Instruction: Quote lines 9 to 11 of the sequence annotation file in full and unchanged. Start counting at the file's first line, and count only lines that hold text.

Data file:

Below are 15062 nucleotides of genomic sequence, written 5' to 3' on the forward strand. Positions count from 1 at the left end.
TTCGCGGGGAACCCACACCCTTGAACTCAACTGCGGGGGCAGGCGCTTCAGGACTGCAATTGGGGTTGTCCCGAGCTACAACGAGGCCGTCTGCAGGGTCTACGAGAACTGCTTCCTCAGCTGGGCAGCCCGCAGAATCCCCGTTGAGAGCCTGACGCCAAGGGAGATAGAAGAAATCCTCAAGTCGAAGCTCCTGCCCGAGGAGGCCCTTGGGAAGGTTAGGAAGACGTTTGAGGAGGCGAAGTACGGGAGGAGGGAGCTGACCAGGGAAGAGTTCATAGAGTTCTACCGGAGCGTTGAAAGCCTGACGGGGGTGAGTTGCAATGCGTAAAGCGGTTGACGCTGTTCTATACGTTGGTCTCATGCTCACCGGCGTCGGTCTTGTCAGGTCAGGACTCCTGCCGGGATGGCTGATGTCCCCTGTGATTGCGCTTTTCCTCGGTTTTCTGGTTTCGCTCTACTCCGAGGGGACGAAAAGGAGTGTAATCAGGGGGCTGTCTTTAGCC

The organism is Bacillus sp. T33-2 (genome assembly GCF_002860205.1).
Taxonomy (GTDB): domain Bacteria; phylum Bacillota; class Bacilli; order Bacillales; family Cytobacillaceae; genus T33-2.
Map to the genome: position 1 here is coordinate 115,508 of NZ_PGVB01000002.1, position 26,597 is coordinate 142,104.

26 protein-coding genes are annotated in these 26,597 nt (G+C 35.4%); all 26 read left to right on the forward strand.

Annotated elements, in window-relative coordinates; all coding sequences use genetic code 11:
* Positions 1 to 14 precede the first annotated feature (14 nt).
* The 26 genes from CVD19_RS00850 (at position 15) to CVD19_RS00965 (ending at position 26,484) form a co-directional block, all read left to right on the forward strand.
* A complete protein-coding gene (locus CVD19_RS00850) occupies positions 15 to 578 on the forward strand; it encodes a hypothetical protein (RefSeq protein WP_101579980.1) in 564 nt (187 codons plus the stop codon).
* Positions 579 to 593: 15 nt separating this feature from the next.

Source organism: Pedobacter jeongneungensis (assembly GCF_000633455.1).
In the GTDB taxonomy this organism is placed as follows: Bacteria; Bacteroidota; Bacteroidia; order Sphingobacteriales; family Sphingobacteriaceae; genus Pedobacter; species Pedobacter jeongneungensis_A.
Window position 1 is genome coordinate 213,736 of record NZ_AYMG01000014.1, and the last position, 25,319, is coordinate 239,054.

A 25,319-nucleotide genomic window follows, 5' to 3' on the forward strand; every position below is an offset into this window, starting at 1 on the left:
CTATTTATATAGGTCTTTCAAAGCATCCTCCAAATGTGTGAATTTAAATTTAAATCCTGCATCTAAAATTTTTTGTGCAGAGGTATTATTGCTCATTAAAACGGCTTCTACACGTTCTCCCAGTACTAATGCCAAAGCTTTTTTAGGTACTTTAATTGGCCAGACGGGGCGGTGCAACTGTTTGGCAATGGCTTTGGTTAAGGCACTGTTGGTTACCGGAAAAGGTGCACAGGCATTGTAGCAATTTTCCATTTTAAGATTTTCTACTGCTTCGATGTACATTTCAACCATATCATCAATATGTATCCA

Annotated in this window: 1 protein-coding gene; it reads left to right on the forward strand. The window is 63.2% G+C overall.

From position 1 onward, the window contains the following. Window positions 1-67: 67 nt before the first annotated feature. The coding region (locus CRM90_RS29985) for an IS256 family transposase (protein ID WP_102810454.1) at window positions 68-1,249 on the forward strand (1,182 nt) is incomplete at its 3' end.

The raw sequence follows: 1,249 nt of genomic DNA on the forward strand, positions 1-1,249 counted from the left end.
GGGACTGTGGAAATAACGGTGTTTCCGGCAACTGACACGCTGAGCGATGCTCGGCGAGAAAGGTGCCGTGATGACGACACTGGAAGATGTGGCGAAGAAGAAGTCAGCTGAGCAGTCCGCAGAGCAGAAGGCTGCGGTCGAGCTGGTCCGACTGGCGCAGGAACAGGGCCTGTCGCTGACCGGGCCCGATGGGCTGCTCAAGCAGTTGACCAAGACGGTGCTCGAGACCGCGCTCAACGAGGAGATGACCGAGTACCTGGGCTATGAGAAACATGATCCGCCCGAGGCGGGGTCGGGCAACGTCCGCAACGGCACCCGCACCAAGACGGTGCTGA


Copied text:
* The 26 genes from CVD19_RS00850 (at position 15) to CVD19_RS00965 (ending at position 26,484) form a co-directional block, all read left to right on the forward strand.
* A complete protein-coding gene (locus CVD19_RS00850) occupies positions 15 to 578 on the forward strand; it encodes a hypothetical protein (RefSeq protein WP_101579980.1) in 564 nt (187 codons plus the stop codon).
* Positions 579 to 593: 15 nt separating this feature from the next.